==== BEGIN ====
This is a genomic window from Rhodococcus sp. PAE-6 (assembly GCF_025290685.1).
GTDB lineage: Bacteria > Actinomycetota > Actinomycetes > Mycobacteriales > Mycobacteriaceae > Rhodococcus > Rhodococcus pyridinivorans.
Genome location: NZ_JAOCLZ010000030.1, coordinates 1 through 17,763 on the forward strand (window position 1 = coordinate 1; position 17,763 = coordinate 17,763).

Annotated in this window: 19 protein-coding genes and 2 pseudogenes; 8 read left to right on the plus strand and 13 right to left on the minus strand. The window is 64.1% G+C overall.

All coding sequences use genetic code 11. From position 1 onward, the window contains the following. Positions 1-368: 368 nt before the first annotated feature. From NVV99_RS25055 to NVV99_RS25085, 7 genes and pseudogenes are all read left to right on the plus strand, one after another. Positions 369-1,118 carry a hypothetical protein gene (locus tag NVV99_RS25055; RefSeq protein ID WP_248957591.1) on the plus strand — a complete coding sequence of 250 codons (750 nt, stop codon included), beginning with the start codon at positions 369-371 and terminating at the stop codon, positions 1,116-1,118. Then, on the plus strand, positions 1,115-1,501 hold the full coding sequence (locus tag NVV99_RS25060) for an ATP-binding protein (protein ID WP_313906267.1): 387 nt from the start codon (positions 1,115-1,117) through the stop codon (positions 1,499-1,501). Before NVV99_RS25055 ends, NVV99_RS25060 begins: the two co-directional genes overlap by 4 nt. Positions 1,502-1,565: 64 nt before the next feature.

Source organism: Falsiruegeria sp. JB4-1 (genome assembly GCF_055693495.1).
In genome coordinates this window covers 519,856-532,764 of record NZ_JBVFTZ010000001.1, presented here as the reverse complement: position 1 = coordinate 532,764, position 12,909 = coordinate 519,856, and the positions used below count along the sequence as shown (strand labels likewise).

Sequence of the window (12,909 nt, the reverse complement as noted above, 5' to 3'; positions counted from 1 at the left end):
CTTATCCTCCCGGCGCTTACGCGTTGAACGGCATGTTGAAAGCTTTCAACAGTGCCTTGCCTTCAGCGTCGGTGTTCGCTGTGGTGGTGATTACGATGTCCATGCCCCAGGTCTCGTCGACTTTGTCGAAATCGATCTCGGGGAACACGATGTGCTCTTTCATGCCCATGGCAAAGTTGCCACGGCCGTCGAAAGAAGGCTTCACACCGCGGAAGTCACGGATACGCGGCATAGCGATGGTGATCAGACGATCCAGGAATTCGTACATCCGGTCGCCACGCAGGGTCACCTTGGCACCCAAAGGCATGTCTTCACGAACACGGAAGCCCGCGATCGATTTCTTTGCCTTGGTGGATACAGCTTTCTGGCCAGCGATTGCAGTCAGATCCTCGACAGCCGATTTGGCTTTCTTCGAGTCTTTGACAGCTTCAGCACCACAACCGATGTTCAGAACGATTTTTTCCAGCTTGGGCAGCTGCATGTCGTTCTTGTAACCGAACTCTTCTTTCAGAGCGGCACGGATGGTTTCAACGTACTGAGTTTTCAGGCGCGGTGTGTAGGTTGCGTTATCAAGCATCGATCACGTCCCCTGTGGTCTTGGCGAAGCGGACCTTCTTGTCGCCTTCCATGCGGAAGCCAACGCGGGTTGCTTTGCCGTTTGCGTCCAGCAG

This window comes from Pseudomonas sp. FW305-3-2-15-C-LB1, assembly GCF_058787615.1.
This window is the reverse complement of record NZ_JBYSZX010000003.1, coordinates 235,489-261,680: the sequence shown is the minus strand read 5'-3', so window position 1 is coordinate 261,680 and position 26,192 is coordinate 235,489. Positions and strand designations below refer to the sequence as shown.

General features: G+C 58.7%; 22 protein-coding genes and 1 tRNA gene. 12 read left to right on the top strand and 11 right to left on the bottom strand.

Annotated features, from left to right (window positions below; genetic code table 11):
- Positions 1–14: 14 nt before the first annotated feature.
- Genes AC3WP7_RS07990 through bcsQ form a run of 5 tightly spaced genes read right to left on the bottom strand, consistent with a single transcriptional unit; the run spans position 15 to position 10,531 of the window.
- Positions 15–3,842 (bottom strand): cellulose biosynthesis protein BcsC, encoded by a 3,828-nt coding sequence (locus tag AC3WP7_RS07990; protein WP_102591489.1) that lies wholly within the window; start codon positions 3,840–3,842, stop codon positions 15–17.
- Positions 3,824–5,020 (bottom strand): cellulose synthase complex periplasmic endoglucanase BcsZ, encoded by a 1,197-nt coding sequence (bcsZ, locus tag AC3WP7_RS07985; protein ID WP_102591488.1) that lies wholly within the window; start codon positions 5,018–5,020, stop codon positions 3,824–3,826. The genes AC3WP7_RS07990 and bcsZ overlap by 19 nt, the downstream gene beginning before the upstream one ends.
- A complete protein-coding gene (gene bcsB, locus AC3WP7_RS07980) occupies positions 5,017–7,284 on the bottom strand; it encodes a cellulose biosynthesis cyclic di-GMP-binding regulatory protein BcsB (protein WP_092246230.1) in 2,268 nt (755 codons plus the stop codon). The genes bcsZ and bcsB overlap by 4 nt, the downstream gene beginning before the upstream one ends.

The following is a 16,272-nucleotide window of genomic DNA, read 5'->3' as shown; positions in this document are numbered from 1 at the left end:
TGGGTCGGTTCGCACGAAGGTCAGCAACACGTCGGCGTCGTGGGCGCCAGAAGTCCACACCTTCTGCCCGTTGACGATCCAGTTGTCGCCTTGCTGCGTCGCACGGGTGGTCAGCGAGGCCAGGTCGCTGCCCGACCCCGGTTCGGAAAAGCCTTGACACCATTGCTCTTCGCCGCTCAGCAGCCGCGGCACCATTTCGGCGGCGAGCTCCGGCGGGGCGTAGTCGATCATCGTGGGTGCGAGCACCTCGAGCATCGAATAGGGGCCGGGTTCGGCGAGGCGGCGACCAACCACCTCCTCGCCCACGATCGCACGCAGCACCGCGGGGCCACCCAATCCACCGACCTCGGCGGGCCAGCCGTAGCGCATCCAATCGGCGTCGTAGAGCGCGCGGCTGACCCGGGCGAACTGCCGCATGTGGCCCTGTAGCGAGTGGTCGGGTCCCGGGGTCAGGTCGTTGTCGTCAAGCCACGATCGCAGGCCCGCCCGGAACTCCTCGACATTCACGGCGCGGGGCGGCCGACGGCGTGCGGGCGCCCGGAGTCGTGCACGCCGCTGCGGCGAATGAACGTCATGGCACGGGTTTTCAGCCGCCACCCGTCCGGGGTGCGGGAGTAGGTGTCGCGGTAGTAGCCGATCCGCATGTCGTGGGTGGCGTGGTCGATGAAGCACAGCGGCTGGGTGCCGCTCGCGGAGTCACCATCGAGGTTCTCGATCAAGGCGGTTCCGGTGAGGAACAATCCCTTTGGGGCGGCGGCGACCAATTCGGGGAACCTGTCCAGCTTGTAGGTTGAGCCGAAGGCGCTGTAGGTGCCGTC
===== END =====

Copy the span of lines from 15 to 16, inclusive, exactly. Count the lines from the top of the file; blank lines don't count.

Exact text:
- Genes AC3WP7_RS07990 through bcsQ form a run of 5 tightly spaced genes read right to left on the bottom strand, consistent with a single transcriptional unit; the run spans position 15 to position 10,531 of the window.
- Positions 15–3,842 (bottom strand): cellulose biosynthesis protein BcsC, encoded by a 3,828-nt coding sequence (locus tag AC3WP7_RS07990; protein WP_102591489.1) that lies wholly within the window; start codon positions 3,840–3,842, stop codon positions 15–17.